August 2010
Volume 10, Issue 7
Vision Sciences Society Annual Meeting Abstract  |   August 2010
Video content modulates preferences for video enhancement
Author Affiliations
  • Philip (Matt) Bronstad
    Schepens Eye Research Institute, Harvard Medical School
  • PremNandhini Satgunam
    Schepens Eye Research Institute, Harvard Medical School
  • Woods Russell
    Schepens Eye Research Institute, Harvard Medical School
  • Peli Eli
    Schepens Eye Research Institute, Harvard Medical School
Journal of Vision August 2010, Vol.10, 1228. doi:
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      Philip (Matt) Bronstad, PremNandhini Satgunam, Woods Russell, Peli Eli; Video content modulates preferences for video enhancement. Journal of Vision 2010;10(7):1228. doi:

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      © ARVO (1962-2015); The Authors (2016-present)

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In a study of image quality using local, adaptive, contrast enhancement, we noted and investigated how responses varied between subjects and varied with video content.

Forty normally sighted subjects made pair-wise comparisons of side-by-side views of HD video enhanced at four levels (off, low, medium, and high) by two PureAV RazorVision devices, each separately connected to one of two side-by-side 42″ LCD HDTVs. We used logistic regression to derive Thurstone-like preference scales for the enhancement levels.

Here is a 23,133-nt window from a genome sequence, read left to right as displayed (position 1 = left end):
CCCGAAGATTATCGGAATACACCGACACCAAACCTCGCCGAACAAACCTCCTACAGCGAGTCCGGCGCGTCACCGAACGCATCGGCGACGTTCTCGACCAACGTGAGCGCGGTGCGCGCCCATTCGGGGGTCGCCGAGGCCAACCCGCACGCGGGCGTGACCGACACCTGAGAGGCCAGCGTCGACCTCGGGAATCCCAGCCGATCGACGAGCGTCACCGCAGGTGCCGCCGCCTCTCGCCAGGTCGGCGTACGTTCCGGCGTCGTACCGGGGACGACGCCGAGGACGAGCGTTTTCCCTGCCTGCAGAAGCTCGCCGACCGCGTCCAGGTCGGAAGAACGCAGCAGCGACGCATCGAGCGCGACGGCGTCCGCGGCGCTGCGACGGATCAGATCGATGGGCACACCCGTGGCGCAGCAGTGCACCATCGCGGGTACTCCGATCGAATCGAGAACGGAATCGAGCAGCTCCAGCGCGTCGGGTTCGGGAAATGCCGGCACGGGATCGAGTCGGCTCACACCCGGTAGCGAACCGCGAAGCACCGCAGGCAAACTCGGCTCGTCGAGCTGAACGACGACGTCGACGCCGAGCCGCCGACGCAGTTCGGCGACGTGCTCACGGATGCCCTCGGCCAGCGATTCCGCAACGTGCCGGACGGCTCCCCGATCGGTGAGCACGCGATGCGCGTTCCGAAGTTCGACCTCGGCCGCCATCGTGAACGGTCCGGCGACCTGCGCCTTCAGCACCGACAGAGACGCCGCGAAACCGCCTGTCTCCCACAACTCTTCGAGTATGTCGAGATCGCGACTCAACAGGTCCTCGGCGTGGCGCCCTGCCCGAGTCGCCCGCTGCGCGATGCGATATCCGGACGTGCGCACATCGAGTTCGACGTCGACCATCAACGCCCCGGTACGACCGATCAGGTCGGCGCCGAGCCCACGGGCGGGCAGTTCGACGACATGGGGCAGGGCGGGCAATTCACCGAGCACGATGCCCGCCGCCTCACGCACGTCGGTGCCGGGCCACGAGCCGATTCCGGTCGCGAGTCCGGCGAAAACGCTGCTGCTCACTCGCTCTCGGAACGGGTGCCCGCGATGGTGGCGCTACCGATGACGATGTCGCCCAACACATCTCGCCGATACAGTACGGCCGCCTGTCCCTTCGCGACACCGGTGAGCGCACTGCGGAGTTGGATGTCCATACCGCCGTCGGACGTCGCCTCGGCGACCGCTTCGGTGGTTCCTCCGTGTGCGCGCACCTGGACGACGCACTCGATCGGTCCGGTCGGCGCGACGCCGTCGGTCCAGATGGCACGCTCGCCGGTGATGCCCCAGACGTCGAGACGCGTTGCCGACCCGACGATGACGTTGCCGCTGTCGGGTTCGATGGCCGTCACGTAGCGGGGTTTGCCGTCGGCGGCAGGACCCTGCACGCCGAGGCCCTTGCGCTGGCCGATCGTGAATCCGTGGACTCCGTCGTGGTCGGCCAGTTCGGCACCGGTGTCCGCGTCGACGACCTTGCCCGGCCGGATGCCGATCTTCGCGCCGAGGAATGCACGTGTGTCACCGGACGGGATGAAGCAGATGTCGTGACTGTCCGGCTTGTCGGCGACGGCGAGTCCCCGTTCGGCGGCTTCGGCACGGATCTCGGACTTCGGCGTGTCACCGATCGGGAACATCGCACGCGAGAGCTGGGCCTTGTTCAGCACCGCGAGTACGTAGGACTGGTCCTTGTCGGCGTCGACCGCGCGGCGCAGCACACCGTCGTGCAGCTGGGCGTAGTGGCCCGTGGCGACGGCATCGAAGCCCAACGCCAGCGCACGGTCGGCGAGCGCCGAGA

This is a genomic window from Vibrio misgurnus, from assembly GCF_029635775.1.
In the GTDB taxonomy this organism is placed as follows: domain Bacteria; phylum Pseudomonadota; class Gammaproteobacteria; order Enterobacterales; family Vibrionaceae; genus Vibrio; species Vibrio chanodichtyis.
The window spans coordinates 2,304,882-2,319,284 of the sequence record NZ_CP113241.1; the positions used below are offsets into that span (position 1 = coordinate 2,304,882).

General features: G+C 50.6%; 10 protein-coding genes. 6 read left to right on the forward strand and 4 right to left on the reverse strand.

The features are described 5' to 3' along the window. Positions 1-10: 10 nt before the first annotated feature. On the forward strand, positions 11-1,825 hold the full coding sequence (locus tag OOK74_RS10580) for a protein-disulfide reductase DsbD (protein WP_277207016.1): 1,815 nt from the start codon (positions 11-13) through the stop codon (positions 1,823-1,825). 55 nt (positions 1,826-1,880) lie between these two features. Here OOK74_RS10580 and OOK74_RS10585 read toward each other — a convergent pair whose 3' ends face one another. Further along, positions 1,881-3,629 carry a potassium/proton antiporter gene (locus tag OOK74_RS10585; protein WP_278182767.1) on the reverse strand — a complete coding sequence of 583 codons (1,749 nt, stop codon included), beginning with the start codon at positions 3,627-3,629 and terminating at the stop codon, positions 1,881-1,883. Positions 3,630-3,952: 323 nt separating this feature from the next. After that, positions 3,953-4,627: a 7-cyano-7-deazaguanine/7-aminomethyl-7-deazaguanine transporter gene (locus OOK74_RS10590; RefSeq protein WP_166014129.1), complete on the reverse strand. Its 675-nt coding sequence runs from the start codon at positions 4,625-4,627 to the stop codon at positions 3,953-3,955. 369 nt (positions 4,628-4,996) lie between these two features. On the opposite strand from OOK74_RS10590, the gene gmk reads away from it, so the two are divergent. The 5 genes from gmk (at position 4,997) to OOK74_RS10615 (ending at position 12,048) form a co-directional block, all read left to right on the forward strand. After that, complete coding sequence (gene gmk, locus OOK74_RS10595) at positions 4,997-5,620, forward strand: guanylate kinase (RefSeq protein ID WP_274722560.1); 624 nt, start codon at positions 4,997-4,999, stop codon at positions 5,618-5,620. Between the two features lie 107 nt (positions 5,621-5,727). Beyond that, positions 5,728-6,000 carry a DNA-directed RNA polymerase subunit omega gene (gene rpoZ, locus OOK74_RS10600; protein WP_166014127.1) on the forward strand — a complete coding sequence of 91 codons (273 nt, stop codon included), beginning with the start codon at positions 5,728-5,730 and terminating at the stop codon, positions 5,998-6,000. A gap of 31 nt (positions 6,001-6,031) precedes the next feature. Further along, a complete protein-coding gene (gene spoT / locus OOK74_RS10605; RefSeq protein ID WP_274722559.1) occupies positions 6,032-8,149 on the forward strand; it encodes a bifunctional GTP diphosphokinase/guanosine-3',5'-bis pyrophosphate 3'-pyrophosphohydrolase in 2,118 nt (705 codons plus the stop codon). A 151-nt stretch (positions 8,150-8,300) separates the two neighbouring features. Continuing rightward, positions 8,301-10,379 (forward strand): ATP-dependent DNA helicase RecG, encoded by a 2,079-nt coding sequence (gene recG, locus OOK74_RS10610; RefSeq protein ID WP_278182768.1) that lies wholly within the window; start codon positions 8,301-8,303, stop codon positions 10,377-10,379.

After each session subjects were asked to explain their preferences. Responses fell into two broad categories, with some subjects preferring enhanced video whereas others did not. This was reflected in their preference scales, which showed substantial, repeatable, individual differences. From each subject's comparisons of 64 video clips an enhancement preference score (EPS) was calculated. EPS was distributed bi-modally.

Subjects also indicated that video content was important to their enhancement preferences. Thus, in a post-hoc investigation of video content, we re-calculated EPS twice for each subject, once for videos that had primarily human faces, and second for videos with minimal face content (“non-face”). EPS differed between face and non-face videos, with less enhancement preferred for videos with substantial face content. This was true for most subjects (p=.005), and did not depend on whether subjects generally preferred enhancement or not.

mage quality measurement may be complicated by individual preference differences and by video content. This suggests that image quality metrics need to consider content and that a single model or computational metric for preferred image quality may not be representative of all viewers.

Bronstad, P. (. Satgunam, P. Russell, W. Eli, P. (2010). Video content modulates preferences for video enhancement [Abstract]. Journal of Vision, 10(7):1228, 1228a,, doi:10.1167/10.7.1228. [CrossRef]
 NIH grants EY05957, EY16093, and Analog Devices, Inc.

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